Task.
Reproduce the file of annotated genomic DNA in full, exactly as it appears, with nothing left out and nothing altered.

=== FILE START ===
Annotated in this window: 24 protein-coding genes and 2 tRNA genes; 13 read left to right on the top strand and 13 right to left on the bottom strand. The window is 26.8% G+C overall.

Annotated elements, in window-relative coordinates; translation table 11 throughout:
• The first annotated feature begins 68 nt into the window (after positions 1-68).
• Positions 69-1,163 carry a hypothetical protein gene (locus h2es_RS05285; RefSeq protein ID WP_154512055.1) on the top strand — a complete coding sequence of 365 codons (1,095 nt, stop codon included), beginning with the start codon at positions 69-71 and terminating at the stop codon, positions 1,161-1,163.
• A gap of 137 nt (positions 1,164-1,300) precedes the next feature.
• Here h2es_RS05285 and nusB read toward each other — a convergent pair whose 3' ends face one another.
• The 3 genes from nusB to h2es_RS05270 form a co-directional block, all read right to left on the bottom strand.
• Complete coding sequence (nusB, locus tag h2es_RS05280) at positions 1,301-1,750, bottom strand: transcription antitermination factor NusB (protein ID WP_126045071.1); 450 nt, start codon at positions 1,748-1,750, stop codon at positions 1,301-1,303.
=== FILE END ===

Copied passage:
Annotated in this window: 24 protein-coding genes and 2 tRNA genes; 13 read left to right on the top strand and 13 right to left on the bottom strand. The window is 26.8% G+C overall.

Annotated elements, in window-relative coordinates; translation table 11 throughout:
• The first annotated feature begins 68 nt into the window (after positions 1-68).
• Positions 69-1,163 carry a hypothetical protein gene (locus h2es_RS05285; RefSeq protein ID WP_154512055.1) on the top strand — a complete coding sequence of 365 codons (1,095 nt, stop codon included), beginning with the start codon at positions 69-71 and terminating at the stop codon, positions 1,161-1,163.
• A gap of 137 nt (positions 1,164-1,300) precedes the next feature.
• Here h2es_RS05285 and nusB read toward each other — a convergent pair whose 3' ends face one another.
• The 3 genes from nusB to h2es_RS05270 form a co-directional block, all read right to left on the bottom strand.
• Complete coding sequence (nusB, locus tag h2es_RS05280) at positions 1,301-1,750, bottom strand: transcription antitermination factor NusB (protein ID WP_126045071.1); 450 nt, start codon at positions 1,748-1,750, stop codon at positions 1,301-1,303.